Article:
But the things that are of value still have value. For too long our sense of self-worth has been measured by our dollar value more than anything else. Hence the feelings of entitlement by some. The people who party with taxpayer bailout money do so because they know they deserve it. I mean, they know it in their bones. They have been getting the big dollars, so they must have big value.

But what about the rest us? The feeling of wealth bought with credit has disappeared as E-Z credit evaporates. No more monster trucks, no more electric toys, no more McMansions built from wallboard and chicken wire. All the stuff that reassured people that they had value is now worthless junk no one can give away.

And people are mad.

Pepe Escobar wrote in the October 17th Asia Times:

But the whole scenario gets more dangerous. As McCain inexorably implodes, an extremely angry Republican party in most of its strands rears its ugly head - the extraordinary levels of hate at recent McCain-Palin rallies are just the tip of the iceberg. This correspondent has seen the mob become really brown-shirt scary, brandishing "Obama bin Lyin" placards or yelling "Kill him!"

I say this is the anger that grows from self-hatred, the most dangerous kind. This is the kind of anger that must look for a scapegoat, must find someone to blame for one's own failings and disappointments.
That never goes anywhere good.

I've been thinking about this because my own anger was making me depressed. Then I started asking why? When did I ever wait for someone to tell me what to think or how to act? I follow my own sense of what's right. I don't let other people set up obstacles in my way. If they knock me down I pick myself up. I think a little whining among friends is okay. But I'm not going to let these arrogant fools define me. My confidence doesn't depend on them.
Time to pick up the pieces and move forward.

Thursday, October 16, 2008

Bring on the Clowns

Fall arrived for a few days, took a look around, and left. That's depressing.
Now we're going to have another 95-degree day. No matter what the clowns in charge do, life must go on. One of our cats is bugging me, climbing up the back of my chair and sitting on my shoulder like a parrot.
I feel like this picture when I read the news. Watched the debate last night. Why does JMac keep smirking? It just seemed very rude. If someone did that to me while I was talking, I'd be offended. Obama kept his cool. The Republicans are running around screeching that Obama will put us all on the collective. Right. We are already there.
I hate to be all doom and gloom. But there's a downward spiral to what is happening in the economy. And if you can hand out money to banks then we feel you can hand out money to us, too. The fatuous myth of trickle down economics has been pretty well-revealed by now. We know what's trickling down and it ain't money.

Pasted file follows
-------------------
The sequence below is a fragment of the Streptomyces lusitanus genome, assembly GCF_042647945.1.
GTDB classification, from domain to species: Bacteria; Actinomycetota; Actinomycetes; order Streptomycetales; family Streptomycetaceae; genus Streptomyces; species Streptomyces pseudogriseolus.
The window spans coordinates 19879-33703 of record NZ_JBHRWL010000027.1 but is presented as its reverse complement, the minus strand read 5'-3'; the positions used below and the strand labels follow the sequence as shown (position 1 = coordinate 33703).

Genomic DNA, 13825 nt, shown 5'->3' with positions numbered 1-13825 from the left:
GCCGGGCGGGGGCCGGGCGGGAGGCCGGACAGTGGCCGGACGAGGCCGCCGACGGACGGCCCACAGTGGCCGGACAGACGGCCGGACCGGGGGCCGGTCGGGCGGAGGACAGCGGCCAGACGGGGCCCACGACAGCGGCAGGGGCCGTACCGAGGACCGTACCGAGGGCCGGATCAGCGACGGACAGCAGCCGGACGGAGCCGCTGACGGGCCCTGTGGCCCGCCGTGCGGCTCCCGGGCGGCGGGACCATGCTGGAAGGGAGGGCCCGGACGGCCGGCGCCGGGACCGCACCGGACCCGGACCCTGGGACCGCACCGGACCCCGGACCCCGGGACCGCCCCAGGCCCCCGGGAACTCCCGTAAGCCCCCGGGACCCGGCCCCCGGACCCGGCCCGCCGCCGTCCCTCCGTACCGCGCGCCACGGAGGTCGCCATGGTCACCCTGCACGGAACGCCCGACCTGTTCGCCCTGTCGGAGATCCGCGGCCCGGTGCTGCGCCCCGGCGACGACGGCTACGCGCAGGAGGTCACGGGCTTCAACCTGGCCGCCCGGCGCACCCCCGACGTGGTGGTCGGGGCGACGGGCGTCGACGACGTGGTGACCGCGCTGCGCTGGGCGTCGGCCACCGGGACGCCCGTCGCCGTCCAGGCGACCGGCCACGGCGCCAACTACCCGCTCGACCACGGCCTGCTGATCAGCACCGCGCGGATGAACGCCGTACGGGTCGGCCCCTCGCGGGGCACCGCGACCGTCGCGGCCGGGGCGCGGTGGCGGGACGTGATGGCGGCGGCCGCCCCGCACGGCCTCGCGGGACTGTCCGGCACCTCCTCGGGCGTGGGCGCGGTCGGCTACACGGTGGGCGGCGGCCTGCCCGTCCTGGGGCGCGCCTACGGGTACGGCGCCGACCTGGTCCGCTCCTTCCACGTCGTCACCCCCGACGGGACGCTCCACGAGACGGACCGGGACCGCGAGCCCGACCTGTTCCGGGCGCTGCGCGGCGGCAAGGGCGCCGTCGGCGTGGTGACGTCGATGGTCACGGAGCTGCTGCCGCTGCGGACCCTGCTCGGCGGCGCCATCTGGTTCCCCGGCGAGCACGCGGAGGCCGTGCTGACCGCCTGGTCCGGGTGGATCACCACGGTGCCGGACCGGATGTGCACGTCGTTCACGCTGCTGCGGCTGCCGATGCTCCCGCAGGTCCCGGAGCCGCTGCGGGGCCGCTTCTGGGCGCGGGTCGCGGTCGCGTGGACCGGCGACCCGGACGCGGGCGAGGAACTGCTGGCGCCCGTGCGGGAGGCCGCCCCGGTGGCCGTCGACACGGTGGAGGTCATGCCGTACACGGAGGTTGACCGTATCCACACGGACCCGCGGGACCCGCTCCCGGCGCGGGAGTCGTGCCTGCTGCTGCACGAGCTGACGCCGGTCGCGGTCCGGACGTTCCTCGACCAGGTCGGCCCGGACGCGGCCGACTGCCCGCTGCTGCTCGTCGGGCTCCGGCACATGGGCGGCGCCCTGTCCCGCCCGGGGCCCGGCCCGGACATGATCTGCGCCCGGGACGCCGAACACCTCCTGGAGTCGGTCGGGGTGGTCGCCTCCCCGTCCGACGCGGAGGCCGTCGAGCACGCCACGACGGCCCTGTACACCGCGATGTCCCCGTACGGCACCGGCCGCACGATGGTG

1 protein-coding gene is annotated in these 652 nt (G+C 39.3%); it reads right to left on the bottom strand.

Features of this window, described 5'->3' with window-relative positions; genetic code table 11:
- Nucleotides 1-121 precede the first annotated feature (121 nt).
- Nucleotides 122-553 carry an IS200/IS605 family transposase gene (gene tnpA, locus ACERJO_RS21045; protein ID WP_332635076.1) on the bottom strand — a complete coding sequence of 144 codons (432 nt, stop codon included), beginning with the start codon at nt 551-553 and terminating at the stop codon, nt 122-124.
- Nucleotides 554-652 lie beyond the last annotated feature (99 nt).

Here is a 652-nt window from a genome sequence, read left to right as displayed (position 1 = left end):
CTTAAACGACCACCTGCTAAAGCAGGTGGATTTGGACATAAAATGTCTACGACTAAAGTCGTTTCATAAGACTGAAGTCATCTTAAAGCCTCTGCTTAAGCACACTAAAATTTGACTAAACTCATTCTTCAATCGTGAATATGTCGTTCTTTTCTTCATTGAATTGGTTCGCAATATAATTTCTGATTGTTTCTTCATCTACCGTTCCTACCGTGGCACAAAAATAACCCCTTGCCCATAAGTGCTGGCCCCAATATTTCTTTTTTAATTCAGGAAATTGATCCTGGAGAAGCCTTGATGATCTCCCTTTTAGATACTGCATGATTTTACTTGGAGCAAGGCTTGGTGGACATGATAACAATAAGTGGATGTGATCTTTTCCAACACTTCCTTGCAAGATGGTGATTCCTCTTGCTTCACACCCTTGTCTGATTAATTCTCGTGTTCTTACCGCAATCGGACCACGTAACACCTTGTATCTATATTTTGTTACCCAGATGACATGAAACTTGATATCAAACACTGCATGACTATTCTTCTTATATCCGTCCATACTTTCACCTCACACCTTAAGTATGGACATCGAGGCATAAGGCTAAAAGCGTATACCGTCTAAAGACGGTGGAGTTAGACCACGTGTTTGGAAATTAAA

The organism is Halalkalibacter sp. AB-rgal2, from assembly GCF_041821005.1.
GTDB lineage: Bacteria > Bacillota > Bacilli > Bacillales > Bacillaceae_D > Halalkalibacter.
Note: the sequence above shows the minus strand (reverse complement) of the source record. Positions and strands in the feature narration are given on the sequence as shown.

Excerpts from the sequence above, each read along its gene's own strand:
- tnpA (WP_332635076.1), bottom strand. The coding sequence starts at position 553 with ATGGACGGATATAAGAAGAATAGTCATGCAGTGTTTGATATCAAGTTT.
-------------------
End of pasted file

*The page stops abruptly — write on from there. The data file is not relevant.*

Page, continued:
Dave Ramsey was on his radio show claiming the stock market fell yesterday because Obama is going to raise taxes. Uh, Dave, the stock market fell because the bailout isn't working. You know, the bailout where our government "guarantees" every bank in the world?
There's this little thing called a credit crunch, Dave. We gave the banks a whole lot of taxpayer dollars so they would loan money so imported stuff won't sit on docks and people won't get laid off when companies can't make payroll. Only the banks decided to keep the money. They aren't loaning it out. So the credit crunch continues. Ha, ha, joke's on us. I'm missing the part where Obama has anything to do with this, Dave.
Well, have to get going. The cat says feed me. Cats get it.

Tuesday, October 14, 2008

The Big Picture

Being an artist type I like to look for the big picture. Here's one for you. The government is taxing our money and then loaning it back to us with interest. That's my take on all this. Sounds like a joke. Well, it is, sort of. A joke at our expense. Are we laughing yet?

I had an intuitive picture recently, from something you see here in the summer. A pond or river dries up. All the little critters that live in the water find themselves sucking mud.
The mud turns to dirt and the critters have nowhere to go. That's what I see happening in the near future. Sounds like deflation, doesn't it? The Dustbowl during the Great Depression is a very powerful archetype that sticks in one's mind during times like these.

Here's another archetypal picture, the little piggy sitting down to eat. I love the expressions in this illustration. And what exactly is Mama Piggy serving? Is this a scene of porcine cannibalism? Notice the look on the face of the piggy at the window. I can't tell if he is disgusted or thinking why wasn't I invited to the meal? "What am I? Chopped liver?" Probably! I think Mama Pig is the government and Son Pig is like the banks. And who is that at the window? That must be the taxpayer!

I find that looking at these old pictures always cheers me up. They seem very wise to me. So now, yes, I am laughing.